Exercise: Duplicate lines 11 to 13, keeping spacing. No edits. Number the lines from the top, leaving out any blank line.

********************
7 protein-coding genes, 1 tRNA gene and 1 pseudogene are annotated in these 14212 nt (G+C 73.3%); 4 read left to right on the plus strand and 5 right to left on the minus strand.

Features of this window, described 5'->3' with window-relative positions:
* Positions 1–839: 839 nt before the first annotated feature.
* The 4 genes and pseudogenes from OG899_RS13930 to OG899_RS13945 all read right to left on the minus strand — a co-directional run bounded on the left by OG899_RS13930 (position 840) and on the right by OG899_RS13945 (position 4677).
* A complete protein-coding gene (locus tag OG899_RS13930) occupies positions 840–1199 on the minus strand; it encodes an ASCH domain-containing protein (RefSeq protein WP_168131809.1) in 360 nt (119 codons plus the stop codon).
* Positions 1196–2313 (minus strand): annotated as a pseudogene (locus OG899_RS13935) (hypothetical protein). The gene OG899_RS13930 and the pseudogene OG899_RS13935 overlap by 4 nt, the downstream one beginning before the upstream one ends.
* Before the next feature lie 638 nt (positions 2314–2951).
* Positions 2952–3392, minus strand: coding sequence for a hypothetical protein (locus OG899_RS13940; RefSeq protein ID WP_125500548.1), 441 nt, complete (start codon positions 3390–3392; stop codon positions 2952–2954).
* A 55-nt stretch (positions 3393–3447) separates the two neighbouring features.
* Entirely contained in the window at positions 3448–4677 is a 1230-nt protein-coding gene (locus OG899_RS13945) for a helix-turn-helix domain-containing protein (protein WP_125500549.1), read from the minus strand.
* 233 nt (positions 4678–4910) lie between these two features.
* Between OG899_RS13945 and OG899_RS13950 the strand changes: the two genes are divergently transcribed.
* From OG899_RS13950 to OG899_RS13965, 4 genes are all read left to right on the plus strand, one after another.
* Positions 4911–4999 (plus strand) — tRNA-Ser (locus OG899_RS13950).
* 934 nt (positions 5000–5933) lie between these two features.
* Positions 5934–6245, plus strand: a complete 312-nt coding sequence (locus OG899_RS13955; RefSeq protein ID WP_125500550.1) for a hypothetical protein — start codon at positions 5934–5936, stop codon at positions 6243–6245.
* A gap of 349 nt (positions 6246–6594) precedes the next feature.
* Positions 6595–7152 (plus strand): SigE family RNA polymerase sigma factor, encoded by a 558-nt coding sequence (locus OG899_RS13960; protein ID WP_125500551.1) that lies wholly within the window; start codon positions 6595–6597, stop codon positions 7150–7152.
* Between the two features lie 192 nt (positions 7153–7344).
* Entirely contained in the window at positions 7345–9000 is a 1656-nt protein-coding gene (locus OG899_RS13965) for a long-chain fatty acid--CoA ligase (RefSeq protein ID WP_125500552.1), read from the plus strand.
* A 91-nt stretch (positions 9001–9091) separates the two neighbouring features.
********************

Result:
* 233 nt (positions 4678–4910) lie between these two features.
* Between OG899_RS13945 and OG899_RS13950 the strand changes: the two genes are divergently transcribed.
* From OG899_RS13950 to OG899_RS13965, 4 genes are all read left to right on the plus strand, one after another.